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Joel Diamond

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  • OS24 - Evolving Approaches to Patient Care (ID 29)

    • Event: e-Health 2017 Virtual Meeting
    • Type: Oral Session
    • Track: Clinical and Executive
    • Presentations: 1
    • Coordinates: 6/07/2017, 10:30 AM - 12:00 PM, Room 201CD
    • OS24.02 - The Last Clinical Mile of Precision Medicine – Challenges at POC (ID 140)

      Joel Diamond, 2bPrecise; Chicago/US

      • Abstract

      Purpose/Objectives: Medical history is notable for game-changing breakthroughs. Germ-destroying sterilization. Miracle drugs like penicillin. Lifesaving organ transplants. Precision medicine is equally revolutionary. It signals a significant shift from generalized medicine — the traditional one-size-fits-all and trial-by-error approach—to personalized medicine with testing and treatments tailored for individuals. But barriers exist. The most significant? The gap between genomic information and its timely, meaningful application at the point of care. Today, the science of genomics occurs in labs (blood, tissue testing), research facilities (omics, sequencing), pharmaceutical companies (biomarkers for specific drug efficacy) and clinical trial programs. But, it’s not accessible in actionable, meaningful clinical terms; nor is it structured and harmonized with the clinical context of the patient. And it is not available in the current workflow of the clinician.

      Methodology/Approach: Up until now, medical knowledge and therapies were tested on broad populations and prescribed using statistical averages. And that meant they would work for some patients…but not for many others. The potential result? Diagnosis and treatment delays or inaccuracies that might have catastrophic impact. Precision medicine factors genes, environment, lifestyle factors and family history into all clinical decision-making for earlier, accurate diagnoses, and more effective treatment and prevention. In other words, precision medicine overcomes the limitations of traditional health care by taking individualized factors into consideration. Clinicians are able to analyze the potential diagnosis, match and tailor the right treatment, and review the efficiency of current protocols.

      Finding/Results: Here are just a few reasons why precision medicine is taking center stage in health care today: a. *Patients – 9 out of 10 causes of death are influenced by genetics. b. Providers – 30% reduced ED vists by applying molecular profiling treatment strategy. c. Payers - $25 billion annual spending on genetic tests by 2021. d. Pharma - $7.5 billion will be the size of the pharmacogenomics market by 2017. e. Government* - $215 million: President Obama’s precision medicine initiative investment.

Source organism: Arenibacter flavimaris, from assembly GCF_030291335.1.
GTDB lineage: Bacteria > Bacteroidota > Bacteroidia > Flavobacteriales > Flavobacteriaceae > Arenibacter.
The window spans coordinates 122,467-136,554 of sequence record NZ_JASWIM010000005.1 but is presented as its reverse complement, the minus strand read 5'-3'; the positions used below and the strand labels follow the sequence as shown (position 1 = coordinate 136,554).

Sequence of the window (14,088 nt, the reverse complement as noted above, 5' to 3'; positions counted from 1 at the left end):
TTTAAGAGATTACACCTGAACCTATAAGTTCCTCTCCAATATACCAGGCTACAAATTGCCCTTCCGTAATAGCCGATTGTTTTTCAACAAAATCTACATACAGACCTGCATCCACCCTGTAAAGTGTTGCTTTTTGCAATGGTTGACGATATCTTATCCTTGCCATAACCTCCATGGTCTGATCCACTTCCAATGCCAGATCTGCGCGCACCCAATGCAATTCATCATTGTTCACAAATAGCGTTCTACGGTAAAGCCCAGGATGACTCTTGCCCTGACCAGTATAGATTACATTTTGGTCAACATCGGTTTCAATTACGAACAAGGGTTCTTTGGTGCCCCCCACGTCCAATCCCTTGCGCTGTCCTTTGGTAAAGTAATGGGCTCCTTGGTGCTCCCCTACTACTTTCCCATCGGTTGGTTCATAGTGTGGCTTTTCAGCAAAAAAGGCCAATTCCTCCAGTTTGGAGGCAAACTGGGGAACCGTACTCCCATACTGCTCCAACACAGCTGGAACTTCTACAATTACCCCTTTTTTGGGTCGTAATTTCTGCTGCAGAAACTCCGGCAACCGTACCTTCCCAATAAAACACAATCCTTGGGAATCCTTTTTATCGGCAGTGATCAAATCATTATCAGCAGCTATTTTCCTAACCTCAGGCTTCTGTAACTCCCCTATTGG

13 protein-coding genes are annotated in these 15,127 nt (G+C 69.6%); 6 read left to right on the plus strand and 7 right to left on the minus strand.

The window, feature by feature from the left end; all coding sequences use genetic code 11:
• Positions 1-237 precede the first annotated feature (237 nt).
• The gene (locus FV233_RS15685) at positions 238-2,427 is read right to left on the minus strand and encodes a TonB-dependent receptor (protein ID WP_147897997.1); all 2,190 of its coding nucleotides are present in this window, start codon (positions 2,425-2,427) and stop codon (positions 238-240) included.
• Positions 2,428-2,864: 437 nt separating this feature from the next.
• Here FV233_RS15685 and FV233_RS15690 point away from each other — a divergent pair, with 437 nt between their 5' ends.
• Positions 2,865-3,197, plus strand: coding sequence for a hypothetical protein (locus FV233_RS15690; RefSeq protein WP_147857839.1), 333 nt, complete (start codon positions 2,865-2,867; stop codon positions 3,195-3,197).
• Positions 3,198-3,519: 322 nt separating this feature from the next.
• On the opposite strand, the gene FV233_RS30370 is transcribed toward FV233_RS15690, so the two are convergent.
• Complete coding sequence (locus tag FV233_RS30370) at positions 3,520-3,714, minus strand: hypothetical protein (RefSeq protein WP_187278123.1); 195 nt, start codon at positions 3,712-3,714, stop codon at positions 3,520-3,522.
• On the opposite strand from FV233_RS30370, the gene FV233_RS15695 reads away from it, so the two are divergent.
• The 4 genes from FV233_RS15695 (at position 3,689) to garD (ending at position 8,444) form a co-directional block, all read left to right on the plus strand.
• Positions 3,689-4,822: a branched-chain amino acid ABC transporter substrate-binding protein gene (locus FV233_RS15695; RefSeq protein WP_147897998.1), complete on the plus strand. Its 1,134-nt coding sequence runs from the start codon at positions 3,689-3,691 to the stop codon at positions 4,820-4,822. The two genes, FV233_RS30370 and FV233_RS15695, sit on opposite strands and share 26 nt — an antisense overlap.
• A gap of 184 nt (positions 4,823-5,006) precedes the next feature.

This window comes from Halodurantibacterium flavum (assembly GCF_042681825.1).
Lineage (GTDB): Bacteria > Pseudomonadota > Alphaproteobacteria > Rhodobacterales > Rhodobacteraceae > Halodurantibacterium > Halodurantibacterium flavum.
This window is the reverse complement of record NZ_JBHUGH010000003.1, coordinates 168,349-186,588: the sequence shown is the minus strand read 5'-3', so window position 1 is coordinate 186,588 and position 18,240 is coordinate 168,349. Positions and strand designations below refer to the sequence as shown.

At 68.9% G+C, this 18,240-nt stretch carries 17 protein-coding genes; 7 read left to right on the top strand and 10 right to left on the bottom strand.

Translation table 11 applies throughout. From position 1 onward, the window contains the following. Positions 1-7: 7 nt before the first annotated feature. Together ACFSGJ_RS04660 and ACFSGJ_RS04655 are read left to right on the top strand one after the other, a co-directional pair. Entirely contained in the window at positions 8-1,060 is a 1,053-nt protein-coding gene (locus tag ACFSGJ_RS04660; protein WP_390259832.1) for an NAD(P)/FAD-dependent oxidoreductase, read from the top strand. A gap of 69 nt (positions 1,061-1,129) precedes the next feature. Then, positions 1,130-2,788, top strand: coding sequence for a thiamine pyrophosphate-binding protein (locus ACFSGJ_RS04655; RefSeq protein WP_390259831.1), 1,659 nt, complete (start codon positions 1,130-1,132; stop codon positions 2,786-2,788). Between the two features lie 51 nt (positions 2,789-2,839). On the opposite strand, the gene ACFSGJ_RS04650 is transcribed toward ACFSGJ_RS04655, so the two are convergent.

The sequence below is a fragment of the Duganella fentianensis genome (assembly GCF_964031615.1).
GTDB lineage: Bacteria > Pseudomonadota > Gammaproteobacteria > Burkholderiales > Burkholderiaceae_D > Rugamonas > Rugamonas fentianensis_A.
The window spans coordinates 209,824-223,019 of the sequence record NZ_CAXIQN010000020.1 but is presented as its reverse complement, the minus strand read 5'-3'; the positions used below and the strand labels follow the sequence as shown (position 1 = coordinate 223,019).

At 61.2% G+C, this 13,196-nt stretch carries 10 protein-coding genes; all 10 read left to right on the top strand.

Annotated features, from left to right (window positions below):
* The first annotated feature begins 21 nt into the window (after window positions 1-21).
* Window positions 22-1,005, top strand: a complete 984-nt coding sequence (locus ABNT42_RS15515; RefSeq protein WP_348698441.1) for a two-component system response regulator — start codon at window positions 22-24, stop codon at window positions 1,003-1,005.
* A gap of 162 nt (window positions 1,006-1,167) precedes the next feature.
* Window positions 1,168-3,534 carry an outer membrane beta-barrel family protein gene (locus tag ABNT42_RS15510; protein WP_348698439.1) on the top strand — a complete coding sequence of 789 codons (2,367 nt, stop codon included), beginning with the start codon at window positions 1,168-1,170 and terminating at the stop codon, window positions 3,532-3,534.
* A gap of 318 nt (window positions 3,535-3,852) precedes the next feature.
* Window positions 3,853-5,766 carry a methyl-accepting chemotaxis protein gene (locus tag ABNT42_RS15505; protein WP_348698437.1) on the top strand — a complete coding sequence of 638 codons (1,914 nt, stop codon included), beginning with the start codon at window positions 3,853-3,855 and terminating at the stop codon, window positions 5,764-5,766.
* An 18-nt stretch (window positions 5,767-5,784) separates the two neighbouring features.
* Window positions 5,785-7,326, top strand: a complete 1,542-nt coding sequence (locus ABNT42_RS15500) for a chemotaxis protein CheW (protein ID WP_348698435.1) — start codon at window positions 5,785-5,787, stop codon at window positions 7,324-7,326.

Conclusion/Implication/Recommendations: As physicians, we want to offer the best possible care plan for every patient, every time. When treating conditions, such as tumors or inherited diseases, we want tools that help us incorporate the many factors that affect each individual. This is where precision medicine comes in. As defined by the National Institutes of Health (NIH), precision medicine is an emerging approach for disease treatment and prevention that takes into account individual variability in genes, environment and lifestyle for each person. The good news for patients today is that there is an increasing number of genetic diagnoses, while at the same time, the costs to sequence a human genome are dropping. We are in a better position than ever before to tailor medicine to the individual. For the first time, we’re seeing some alignment on the importance of precision medicine. All of these stakeholders are coming together to help realize the promise of genomic knowledge. When delivered at the point of care, precision medicine will have the greatest impact.

      140 Character Summary: Precision medicine is revolutionary for healthcare and is taking center stage with patients, providers, payers, pharma, and government.